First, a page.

To the untrained eye the scene was this: two adults on stage, one speaking in an English accent, the other in a cross between a buccaneer’s snarl and a schoolyard bully. Five kids looked expectantly at their director, an adult on hands and knees, who crawled dramatically across the Vineyard Playhouse stage. The cast watched seriously for a good half-minute before all, director included, erupted into uncontrollable, side-clutching giggles.
“Sorry,” said M.J. Bruder Munafo, artistic director at the playhouse, getting back up on two legs. “I just get so silly with all this.” Her cheeks were still flush with laughter and her eyes twinkled.
Through them, one could see the scene as it really was: a mermaid (because every good play created by fourth graders, decorated with costumes they sewed and sets they painted, should have a mermaid) lies on the sand next to a Native American. They are a moment away from being chased down by a descendent of Blackbeard (Captain Blackbeard III, to be precise) who is on a plundering power trip with his sidekick, Shorty. In the wings, and not so quietly, wait the first woman to graduate from medical school, Elizabeth Blackwell, a pig and Spotty the frog (because a good chase scene is not complete without pirates, frogs and female doctors, not to mention pigs).
To the untrained eye it looked like mayhem. To those in the know, it was magic.
This week, almost every fourth grader across the Island took over the Vineyard Playhouse and not just the stage. Behind one door sat two from Edgartown, putting the finishing touches on a leopard costume. On another morning, a trio from West Tisbury could be found behind another. They stayed busy on the telephone, soliciting ads from local businesses.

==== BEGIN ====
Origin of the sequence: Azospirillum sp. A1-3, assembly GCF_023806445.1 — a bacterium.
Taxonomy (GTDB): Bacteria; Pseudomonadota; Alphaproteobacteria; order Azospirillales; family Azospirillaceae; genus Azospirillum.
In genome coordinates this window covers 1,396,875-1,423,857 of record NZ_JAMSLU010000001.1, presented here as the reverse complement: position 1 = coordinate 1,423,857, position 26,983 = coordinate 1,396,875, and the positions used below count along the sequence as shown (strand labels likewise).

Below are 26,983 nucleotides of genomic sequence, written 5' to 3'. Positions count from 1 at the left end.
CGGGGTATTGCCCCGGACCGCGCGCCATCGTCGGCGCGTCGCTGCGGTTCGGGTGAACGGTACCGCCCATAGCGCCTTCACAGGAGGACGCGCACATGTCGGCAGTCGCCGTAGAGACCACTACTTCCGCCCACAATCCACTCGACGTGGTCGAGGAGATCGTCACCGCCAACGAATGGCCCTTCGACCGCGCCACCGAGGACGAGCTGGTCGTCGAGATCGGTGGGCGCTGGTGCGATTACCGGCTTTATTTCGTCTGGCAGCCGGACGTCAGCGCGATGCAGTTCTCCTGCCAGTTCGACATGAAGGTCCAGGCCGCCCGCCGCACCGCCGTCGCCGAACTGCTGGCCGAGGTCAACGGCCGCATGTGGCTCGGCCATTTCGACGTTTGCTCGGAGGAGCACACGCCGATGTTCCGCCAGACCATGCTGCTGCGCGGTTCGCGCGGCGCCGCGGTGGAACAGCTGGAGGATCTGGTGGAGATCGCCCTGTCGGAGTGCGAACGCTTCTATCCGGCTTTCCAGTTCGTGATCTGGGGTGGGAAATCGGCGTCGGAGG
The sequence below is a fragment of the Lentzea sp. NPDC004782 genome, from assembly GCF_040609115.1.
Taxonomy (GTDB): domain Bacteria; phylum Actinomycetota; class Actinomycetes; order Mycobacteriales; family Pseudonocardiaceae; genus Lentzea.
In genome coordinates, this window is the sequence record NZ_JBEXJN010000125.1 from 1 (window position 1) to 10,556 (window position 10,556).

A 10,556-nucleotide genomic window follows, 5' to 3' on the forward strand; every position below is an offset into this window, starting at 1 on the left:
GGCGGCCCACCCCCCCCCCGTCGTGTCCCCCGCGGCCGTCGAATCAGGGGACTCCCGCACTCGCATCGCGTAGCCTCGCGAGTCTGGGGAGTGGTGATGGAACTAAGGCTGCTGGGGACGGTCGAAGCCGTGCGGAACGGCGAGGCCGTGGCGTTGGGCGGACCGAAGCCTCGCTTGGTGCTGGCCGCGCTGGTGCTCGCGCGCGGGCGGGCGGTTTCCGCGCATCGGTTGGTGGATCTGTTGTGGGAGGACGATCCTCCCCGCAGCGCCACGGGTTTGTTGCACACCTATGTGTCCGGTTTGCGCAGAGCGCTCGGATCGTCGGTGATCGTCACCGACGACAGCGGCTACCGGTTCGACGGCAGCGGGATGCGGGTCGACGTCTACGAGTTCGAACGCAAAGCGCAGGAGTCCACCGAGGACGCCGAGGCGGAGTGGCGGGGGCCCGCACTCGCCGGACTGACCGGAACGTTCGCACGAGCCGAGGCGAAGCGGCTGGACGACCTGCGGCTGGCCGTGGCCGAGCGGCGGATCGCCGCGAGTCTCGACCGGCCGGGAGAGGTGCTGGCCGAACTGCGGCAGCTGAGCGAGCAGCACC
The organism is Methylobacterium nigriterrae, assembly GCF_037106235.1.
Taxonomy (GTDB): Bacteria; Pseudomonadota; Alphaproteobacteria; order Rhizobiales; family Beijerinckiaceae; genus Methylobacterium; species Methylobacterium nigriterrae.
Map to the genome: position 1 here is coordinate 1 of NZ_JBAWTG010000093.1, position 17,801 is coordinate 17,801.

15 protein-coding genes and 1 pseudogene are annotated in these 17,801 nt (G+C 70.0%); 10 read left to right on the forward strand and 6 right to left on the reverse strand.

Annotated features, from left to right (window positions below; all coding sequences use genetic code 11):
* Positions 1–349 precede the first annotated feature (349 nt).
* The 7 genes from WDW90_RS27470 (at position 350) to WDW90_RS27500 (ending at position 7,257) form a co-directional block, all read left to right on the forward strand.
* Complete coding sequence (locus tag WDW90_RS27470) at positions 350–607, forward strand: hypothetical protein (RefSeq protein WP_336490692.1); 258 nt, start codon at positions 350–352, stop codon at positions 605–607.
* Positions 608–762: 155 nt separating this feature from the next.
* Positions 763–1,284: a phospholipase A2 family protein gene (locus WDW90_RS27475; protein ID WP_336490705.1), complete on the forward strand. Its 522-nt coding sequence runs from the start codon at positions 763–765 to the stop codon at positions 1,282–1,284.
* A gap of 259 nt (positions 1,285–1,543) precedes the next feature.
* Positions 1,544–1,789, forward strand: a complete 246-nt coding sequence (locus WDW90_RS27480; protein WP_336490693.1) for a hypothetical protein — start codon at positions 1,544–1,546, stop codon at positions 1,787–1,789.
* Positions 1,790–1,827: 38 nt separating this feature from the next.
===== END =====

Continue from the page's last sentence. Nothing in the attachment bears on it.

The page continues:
The students are knee-deep in the Fourth Grade Theatre Project, a venture begun in 1993 as a way to get the Tisbury fourth grade class, a group with ants in their pants, out of the school. The school was under construction and the gym was, for a year, out of commission; hence the antsy pants.
For years, Ms. Bruder Munafo had longed to start a collaboration between the Vineyard schools and the playhouse. “It has always been a pet peeve of mine that there are just not good plays for 9 and 10-year-olds to perform,” she said this week as a slew of kids clad in smocks 10 sizes too big painted scenery behind her. “My own personal experience as a kid was that theatre was inaccessible. It was not something I could participate in because I thought you had to be on stage and that frightened me.”
And so in 1993 Ms. Bruder Munafo, along with writer, producer and Tisbury school parent Georgia Morris, pitched the idea. Then-principal Alan Campbell jumped at the chance to get the class — at the time, the biggest ever to have gone through the elementary school — out of the building.
The project, born of a need, was a success, and one which quickly became a tradition. The Oak Bluffs School signed up in 1996. The Charter School was next, followed by Chilmark and West Tisbury in 2005. Last year, the Edgartown School became the final elementary school to join. This year, 10 classes are taking part in the 11-week program, which starts with visits to the classroom from Ms. Bruder Munafo and culminates with public performances and a bow from each student involved. The project is like a coloring book without lines, an experience which lets children blaze their own path and shine in the areas which naturally interest them.